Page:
The photobook is a vital platform for photographers around the world to present their work and is increasingly considered an art form in its own right. To celebrate the announcement of the PHOTO 2020 x Perimeter International Photobook Prize we spoke with our friends Justine Ellis and Dan Rule, co-directors of Perimeter Books, Perimeter Editions and Perimeter Distribution about what makes a great photobook.
The photobook allows for an almost complete reappraisal of the form. It allows for ideas of photographic syntax, rhythm and narrative to take centre-stage. But more than anything, the photobook is democratic and shareable. It is a vessel to be shared with others and carried through one’s life.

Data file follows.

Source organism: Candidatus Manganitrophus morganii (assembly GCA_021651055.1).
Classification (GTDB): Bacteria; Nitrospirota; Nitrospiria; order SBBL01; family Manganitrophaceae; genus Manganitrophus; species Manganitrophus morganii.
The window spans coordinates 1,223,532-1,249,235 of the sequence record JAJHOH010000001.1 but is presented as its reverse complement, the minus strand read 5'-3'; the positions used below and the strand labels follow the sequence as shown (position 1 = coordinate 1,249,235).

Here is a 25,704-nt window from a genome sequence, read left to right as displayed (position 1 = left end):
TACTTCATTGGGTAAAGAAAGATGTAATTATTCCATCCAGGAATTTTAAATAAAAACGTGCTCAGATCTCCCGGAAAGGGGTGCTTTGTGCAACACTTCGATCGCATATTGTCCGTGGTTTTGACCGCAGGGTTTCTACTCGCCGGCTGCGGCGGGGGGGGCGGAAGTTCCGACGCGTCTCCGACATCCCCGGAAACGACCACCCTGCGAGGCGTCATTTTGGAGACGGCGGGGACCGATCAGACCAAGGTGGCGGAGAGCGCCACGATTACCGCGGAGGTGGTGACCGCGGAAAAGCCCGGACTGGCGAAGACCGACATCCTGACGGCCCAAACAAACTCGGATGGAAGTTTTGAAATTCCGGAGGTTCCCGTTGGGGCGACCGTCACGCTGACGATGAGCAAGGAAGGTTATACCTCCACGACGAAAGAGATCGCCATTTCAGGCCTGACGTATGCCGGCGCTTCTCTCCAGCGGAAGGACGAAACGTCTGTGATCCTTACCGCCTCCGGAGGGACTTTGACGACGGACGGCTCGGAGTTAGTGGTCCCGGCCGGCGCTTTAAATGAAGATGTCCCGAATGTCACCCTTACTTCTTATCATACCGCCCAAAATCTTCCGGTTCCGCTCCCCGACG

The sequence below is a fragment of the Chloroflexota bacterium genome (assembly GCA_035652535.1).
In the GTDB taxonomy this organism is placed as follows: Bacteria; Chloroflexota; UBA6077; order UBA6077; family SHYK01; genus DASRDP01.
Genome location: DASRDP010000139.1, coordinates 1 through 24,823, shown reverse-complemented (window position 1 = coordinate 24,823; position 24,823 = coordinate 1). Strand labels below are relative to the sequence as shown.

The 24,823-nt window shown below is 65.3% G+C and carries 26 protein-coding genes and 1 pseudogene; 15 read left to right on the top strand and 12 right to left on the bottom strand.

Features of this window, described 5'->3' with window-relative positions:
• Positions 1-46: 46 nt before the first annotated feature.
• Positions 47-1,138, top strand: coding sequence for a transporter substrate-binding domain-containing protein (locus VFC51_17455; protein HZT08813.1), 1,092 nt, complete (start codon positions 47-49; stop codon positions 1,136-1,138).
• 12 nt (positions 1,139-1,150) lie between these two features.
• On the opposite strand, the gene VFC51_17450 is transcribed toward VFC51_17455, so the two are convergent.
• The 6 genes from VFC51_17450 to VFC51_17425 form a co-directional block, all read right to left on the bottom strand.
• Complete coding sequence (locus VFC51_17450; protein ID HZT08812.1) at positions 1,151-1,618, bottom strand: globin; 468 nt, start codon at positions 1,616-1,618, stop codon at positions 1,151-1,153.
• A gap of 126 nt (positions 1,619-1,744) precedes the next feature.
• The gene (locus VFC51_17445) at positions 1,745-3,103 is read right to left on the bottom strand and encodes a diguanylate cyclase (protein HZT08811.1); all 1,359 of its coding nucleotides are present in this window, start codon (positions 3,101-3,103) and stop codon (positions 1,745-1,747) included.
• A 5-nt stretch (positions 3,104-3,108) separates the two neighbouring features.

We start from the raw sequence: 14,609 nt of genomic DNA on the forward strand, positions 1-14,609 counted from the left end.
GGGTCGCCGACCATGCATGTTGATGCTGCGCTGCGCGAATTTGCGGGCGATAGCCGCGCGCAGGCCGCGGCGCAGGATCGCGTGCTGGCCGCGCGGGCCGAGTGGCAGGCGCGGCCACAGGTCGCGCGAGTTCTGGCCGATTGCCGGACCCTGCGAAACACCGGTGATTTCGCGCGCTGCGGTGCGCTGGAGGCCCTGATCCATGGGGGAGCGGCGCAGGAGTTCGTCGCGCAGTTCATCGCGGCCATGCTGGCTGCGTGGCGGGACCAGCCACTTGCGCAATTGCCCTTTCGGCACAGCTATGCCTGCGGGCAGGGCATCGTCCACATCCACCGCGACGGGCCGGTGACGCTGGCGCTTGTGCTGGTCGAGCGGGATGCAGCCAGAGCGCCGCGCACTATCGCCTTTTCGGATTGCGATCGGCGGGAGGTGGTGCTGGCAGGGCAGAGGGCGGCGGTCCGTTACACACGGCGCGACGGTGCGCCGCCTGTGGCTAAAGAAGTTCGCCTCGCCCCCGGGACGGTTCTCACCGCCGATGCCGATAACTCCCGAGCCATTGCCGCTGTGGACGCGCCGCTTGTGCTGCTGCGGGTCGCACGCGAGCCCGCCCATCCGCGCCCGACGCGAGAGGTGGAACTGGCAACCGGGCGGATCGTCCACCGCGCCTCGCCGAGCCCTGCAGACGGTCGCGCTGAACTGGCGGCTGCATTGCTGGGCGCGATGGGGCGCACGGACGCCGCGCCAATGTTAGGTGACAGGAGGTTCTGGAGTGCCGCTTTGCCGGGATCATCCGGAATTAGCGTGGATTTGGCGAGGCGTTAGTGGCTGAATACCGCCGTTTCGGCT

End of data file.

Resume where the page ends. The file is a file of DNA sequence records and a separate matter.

The photobook is more than a collection of mere images. It holds the photographic sequence up to the rigours of material and formal translation. It is this act of translating the photograph into a material form – with all its subtleties, specificities and possibilities – that defines the photobook. It is a sensitive form.
A sensitivity to content, but also a willingness and courage to push and offer new possibilities for that content. The form of the book needs to converse with the content, rather than simply attempt to reproduce it.
We can only speak from our specific outpost in Melbourne’s wider photographic landscape, but from our perspective, this small scene of ours has great enthusiasm, shows great support and has a thirst for knowledge. Photography is a way of trying to understand ourselves and our place in the wider schema.
Perimeter has always seen itself being an international business that happens to be based in Melbourne. We love where we are, but our gaze isn’t limited by our locale. We understand PHOTO 2020 in a similar light – a wide-ranging international event curated from our own specific place in the world.